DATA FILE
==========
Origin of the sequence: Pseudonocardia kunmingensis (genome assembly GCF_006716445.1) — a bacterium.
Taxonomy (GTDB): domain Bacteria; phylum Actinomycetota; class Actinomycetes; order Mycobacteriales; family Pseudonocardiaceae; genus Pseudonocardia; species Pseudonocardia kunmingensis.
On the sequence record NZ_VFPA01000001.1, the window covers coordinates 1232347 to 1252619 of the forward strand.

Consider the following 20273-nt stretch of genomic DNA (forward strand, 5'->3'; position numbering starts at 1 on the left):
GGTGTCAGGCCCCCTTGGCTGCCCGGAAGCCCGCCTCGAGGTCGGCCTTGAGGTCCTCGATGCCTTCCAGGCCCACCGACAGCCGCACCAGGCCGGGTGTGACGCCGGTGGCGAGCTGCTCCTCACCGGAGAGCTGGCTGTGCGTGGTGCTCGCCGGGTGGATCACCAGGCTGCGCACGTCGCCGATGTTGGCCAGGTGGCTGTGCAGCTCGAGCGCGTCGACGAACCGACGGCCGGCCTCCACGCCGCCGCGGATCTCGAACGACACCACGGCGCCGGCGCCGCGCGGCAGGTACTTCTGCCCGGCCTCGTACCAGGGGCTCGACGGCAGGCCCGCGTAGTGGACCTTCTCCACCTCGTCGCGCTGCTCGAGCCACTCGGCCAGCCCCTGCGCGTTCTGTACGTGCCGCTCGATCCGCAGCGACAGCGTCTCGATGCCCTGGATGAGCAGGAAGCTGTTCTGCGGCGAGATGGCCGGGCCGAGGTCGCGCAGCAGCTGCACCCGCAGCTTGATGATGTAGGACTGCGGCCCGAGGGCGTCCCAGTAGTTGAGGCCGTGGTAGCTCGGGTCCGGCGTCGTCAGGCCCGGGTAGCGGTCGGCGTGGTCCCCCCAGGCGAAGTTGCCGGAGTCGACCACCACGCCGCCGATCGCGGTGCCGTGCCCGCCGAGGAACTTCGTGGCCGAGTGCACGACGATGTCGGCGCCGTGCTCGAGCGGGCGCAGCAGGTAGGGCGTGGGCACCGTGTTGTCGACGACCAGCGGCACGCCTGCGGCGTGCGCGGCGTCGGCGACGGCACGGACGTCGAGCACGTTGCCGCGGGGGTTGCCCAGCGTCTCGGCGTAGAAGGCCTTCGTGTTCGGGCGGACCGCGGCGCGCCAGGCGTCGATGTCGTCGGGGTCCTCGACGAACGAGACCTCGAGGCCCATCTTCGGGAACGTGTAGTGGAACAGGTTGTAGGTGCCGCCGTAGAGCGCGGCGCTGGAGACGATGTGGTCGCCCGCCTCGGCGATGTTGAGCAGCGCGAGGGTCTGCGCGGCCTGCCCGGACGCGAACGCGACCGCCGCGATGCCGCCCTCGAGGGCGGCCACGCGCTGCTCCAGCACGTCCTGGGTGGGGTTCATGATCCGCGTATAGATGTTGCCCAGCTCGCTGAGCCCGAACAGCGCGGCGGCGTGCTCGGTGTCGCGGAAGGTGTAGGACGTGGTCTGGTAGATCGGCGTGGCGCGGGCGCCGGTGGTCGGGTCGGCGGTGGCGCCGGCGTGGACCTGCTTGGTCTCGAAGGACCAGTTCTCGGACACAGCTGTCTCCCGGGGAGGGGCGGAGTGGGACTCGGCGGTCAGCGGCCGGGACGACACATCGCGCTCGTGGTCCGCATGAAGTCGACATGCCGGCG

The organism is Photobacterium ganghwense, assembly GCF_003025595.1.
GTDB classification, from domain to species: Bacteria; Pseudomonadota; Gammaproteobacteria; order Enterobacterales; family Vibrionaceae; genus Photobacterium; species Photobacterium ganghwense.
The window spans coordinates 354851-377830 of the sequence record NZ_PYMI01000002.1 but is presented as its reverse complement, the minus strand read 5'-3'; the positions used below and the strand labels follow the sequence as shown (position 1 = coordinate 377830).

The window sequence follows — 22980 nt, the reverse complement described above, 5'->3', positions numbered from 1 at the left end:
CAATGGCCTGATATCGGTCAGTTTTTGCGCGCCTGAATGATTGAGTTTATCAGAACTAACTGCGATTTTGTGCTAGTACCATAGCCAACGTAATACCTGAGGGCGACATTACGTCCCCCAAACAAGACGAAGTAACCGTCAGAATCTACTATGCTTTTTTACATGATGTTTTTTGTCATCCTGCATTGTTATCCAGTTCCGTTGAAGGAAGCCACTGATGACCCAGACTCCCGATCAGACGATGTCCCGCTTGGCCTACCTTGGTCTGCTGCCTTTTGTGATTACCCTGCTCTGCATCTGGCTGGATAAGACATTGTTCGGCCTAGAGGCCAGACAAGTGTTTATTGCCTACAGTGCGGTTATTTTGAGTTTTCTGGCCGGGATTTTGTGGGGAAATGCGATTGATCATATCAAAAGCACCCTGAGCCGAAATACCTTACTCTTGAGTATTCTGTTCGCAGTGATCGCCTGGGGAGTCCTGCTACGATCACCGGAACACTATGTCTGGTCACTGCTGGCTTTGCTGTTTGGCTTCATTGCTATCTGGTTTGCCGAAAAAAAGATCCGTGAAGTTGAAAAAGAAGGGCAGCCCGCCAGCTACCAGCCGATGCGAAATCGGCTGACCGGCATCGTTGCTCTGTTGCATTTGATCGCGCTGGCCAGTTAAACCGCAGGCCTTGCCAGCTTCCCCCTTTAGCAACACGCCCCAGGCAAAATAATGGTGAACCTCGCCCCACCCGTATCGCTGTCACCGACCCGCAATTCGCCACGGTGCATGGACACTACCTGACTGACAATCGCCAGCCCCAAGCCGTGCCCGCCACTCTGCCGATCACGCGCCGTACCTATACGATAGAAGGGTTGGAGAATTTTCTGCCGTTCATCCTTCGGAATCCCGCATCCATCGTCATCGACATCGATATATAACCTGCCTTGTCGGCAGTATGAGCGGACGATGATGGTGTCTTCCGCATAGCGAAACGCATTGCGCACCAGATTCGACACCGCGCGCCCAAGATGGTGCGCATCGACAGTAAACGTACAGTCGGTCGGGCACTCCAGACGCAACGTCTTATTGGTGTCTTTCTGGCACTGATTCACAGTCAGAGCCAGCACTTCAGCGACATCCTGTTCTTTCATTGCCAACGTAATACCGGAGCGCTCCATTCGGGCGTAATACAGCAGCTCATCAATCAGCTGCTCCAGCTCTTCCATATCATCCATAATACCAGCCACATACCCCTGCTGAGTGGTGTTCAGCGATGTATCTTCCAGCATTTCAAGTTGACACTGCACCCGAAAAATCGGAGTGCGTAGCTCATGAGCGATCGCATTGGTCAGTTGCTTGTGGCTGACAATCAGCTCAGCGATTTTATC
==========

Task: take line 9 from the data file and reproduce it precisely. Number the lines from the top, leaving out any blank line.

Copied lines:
The window sequence follows — 22980 nt, the reverse complement described above, 5'->3', positions numbered from 1 at the left end: